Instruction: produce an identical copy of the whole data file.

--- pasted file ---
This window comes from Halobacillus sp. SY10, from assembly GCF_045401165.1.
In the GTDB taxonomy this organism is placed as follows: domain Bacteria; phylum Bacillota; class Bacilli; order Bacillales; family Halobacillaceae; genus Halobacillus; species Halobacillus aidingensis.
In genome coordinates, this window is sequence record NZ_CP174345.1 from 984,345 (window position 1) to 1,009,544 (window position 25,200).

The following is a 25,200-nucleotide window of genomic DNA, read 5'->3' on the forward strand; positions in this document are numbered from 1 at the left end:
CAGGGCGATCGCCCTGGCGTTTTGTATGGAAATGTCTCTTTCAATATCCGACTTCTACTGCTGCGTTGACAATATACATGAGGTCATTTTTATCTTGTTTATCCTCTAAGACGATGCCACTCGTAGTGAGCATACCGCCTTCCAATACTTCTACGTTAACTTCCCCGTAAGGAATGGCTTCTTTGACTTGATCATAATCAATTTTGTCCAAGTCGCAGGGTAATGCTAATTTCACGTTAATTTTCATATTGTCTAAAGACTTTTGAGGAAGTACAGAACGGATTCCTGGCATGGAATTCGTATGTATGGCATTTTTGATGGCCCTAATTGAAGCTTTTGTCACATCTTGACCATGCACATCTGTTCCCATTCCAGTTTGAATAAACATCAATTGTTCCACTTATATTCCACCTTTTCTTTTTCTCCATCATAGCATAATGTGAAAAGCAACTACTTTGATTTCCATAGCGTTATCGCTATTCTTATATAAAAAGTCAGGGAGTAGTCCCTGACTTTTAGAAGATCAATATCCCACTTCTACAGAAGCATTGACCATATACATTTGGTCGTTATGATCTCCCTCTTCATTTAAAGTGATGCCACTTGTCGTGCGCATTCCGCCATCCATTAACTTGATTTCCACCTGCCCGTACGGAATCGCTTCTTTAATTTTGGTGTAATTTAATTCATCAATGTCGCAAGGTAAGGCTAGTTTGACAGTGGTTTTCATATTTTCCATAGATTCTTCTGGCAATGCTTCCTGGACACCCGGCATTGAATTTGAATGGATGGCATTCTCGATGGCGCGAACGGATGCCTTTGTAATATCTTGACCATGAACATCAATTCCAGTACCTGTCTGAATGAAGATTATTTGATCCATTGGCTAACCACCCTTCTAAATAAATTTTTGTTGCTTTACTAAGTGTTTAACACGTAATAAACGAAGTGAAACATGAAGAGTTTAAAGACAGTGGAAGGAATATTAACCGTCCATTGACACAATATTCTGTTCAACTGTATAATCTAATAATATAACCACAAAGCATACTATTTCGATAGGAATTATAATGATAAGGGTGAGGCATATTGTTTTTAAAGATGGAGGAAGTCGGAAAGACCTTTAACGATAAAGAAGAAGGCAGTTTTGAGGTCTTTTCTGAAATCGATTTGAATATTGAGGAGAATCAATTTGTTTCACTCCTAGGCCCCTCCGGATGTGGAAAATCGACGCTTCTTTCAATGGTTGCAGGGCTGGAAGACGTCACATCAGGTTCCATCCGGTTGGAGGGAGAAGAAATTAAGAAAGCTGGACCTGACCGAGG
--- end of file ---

This window comes from Halobacillus sp. SY10, from assembly GCF_045401165.1.
In the GTDB taxonomy this organism is placed as follows: domain Bacteria; phylum Bacillota; class Bacilli; order Bacillales; family Halobacillaceae; genus Halobacillus; species Halobacillus aidingensis.
In genome coordinates, this window is sequence record NZ_CP174345.1 from 984,345 (window position 1) to 1,009,544 (window position 25,200).

The following is a 25,200-nucleotide window of genomic DNA, read 5'->3' on the forward strand; positions in this document are numbered from 1 at the left end:
CAGGGCGATCGCCCTGGCGTTTTGTATGGAAATGTCTCTTTCAATATCCGACTTCTACTGCTGCGTTGACAATATACATGAGGTCATTTTTATCTTGTTTATCCTCTAAGACGATGCCACTCGTAGTGAGCATACCGCCTTCCAATACTTCTACGTTAACTTCCCCGTAAGGAATGGCTTCTTTGACTTGATCATAATCAATTTTGTCCAAGTCGCAGGGTAATGCTAATTTCACGTTAATTTTCATATTGTCTAAAGACTTTTGAGGAAGTACAGAACGGATTCCTGGCATGGAATTCGTATGTATGGCATTTTTGATGGCCCTAATTGAAGCTTTTGTCACATCTTGACCATGCACATCTGTTCCCATTCCAGTTTGAATAAACATCAATTGTTCCACTTATATTCCACCTTTTCTTTTTCTCCATCATAGCATAATGTGAAAAGCAACTACTTTGATTTCCATAGCGTTATCGCTATTCTTATATAAAAAGTCAGGGAGTAGTCCCTGACTTTTAGAAGATCAATATCCCACTTCTACAGAAGCATTGACCATATACATTTGGTCGTTATGATCTCCCTCTTCATTTAAAGTGATGCCACTTGTCGTGCGCATTCCGCCATCCATTAACTTGATTTCCACCTGCCCGTACGGAATCGCTTCTTTAATTTTGGTGTAATTTAATTCATCAATGTCGCAAGGTAAGGCTAGTTTGACAGTGGTTTTCATATTTTCCATAGATTCTTCTGGCAATGCTTCCTGGACACCCGGCATTGAATTTGAATGGATGGCATTCTCGATGGCGCGAACGGATGCCTTTGTAATATCTTGACCATGAACATCAATTCCAGTACCTGTCTGAATGAAGATTATTTGATCCATTGGCTAACCACCCTTCTAAATAAATTTTTGTTGCTTTACTAAGTGTTTAACACGTAATAAACGAAGTGAAACATGAAGAGTTTAAAGACAGTGGAAGGAATATTAACCGTCCATTGACACAATATTCTGTTCAACTGTATAATCTAATAATATAACCACAAAGCATACTATTTCGATAGGAATTATAATGATAAGGGTGAGGCATATTGTTTTTAAAGATGGAGGAAGTCGGAAAGACCTTTAACGATAAAGAAGAAGGCAGTTTTGAGGTCTTTTCTGAAATCGATTTGAATATTGAGGAGAATCAATTTGTTTCACTCCTAGGCCCCTCCGGATGTGGAAAATCGACGCTTCTTTCAATGGTTGCAGGGCTGGAAGACGTCACATCAGGTTCCATCCGGTTGGAGGGAGAAGAAATTAAGAAAGCTGGACCTGACCGAGG